Yeah, that's a great question. So auxins are produced apically. They're done at the apex of the plant in the apical meristem and then migrate, as we say in plant physiology, bascipitally. They move down the plant body. And so they move down the plant body. Now, if you move down the plant body and all of a sudden you run into A cut where your vasculature doesn't go on anymore.
Now you start to accumulate auxin in that spot. And that accumulation of auxin signals other things to happen inside those cells. other genes associated with auxin, transport. Maybe lateral transport of auxin. Or, turnover of auxin. But also that, accumulating auxin causes that development of callus.
And, that's really what we're exploiting here. So logically speaking, inside my head, I'm thinking, okay, I'm grafting onto an existing tree in my backyard. I've cut off a branch so that I could graft onto it. I'm throwing away the auxin at the tip of the branch, so I've cut it off and I'm taking a piece from another tree and putting it there.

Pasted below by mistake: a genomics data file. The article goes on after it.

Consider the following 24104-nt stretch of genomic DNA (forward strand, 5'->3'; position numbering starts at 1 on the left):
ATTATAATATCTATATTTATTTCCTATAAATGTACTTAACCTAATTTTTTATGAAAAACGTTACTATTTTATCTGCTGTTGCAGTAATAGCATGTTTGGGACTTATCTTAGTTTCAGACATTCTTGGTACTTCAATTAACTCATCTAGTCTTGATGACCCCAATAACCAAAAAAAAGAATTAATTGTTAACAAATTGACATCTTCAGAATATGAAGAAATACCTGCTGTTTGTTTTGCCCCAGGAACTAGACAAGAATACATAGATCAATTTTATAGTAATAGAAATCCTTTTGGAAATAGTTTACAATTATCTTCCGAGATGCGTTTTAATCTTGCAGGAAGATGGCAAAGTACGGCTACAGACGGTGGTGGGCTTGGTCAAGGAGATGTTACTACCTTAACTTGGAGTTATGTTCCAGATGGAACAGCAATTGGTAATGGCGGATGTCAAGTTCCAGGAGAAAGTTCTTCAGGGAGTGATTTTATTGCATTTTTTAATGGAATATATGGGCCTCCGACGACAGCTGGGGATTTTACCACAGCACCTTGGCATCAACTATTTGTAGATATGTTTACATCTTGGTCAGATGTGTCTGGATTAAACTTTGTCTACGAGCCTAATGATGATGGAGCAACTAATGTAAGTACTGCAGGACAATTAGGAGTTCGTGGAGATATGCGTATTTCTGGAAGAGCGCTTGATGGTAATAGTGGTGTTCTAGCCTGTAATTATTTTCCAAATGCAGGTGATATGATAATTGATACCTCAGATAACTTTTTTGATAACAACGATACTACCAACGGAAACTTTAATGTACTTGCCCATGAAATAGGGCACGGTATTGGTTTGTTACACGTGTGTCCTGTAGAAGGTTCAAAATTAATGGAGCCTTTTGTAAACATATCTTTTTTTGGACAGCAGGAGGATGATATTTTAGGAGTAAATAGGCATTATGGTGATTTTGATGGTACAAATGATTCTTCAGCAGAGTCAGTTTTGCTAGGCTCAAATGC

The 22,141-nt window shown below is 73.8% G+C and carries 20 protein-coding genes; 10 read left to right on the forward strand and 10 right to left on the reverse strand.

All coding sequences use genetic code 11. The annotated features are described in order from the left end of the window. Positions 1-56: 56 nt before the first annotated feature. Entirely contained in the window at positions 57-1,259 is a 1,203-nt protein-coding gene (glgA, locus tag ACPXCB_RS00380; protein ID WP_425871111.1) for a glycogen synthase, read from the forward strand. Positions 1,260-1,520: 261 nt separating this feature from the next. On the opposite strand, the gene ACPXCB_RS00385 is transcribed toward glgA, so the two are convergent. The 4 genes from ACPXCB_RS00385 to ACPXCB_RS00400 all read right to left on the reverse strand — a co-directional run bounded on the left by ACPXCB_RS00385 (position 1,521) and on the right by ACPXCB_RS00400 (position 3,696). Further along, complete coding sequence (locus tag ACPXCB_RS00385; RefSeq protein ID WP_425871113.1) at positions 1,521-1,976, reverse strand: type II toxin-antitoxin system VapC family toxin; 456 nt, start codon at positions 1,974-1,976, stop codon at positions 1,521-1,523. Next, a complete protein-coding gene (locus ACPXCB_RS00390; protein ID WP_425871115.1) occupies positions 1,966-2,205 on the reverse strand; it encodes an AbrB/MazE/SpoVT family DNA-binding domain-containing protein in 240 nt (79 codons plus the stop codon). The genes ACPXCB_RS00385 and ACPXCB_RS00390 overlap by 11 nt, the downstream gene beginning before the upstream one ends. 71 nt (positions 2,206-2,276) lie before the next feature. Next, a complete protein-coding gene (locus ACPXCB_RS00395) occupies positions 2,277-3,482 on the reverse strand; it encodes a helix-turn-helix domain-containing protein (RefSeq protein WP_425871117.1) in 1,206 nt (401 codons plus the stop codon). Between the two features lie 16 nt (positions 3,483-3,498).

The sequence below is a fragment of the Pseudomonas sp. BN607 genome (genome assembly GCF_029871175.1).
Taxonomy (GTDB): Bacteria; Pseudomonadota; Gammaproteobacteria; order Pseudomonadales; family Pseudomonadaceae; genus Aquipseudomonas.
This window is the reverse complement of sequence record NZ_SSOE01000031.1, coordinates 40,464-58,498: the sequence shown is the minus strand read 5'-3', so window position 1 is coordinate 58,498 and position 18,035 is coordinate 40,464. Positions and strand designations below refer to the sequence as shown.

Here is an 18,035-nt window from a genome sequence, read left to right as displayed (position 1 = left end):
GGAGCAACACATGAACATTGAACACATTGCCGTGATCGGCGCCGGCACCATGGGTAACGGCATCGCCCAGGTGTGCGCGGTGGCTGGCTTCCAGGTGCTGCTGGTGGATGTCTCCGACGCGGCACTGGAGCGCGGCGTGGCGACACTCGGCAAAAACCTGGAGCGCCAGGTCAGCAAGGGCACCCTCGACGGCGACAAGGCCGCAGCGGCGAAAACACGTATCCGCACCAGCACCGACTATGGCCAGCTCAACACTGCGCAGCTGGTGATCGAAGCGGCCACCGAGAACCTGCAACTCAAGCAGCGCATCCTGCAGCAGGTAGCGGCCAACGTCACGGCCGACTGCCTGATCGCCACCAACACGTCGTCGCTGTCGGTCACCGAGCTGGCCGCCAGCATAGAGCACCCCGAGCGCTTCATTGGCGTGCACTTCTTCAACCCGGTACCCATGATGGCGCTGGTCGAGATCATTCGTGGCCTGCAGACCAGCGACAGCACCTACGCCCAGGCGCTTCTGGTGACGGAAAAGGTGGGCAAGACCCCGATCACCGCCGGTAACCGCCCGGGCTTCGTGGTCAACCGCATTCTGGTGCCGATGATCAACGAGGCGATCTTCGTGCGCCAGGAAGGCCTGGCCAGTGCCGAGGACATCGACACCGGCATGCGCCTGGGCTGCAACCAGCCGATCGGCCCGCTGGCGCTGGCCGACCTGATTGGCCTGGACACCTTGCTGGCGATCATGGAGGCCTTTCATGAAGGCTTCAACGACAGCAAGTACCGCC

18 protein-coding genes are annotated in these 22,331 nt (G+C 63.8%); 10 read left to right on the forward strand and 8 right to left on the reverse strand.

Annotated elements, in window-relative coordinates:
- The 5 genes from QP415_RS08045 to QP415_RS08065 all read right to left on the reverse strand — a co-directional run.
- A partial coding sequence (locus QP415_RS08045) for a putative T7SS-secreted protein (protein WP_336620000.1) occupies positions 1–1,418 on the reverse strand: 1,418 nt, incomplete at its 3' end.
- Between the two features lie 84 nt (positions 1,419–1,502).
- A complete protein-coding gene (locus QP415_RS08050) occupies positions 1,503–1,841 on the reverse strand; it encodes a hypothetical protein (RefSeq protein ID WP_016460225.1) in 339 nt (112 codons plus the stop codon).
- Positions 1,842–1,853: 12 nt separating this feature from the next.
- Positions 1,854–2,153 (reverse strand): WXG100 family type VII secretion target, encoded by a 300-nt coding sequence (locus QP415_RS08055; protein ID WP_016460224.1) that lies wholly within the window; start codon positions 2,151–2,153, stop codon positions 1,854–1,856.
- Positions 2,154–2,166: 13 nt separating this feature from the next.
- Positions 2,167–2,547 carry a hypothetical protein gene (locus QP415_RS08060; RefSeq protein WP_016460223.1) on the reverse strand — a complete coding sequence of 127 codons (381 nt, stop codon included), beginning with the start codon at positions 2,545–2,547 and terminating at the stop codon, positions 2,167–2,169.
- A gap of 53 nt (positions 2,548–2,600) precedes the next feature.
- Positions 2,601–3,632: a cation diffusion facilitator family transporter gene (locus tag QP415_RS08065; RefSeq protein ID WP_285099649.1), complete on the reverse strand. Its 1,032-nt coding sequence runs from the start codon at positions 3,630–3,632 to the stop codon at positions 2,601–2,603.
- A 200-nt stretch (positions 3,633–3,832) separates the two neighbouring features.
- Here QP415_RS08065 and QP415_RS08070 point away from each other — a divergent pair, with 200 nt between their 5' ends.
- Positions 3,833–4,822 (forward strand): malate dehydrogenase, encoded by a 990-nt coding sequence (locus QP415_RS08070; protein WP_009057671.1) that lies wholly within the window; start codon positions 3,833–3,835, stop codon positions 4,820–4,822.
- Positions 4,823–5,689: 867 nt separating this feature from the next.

How are the auxin gonna get to where they need to go? No, that's a good question because yeah, you, if you don't use the tip, where do the auxin come from? There's auxin that are present inside the inside that. branch already and cells will make their own auxins. things like plant hormones are really carefully controlled in terms of their levels.
And if we think about it, they have mechanisms that turn on the production and also turn over the production. And so it's plant cells are stepping on the gas and the brakes at the same time. And so when, you have that break, maybe you have a, An injury, I should say. Now all of a sudden you lift your foot off the brakes a little to accumulate more of the hormones that are going to be necessary for establishing that connection and healing that union.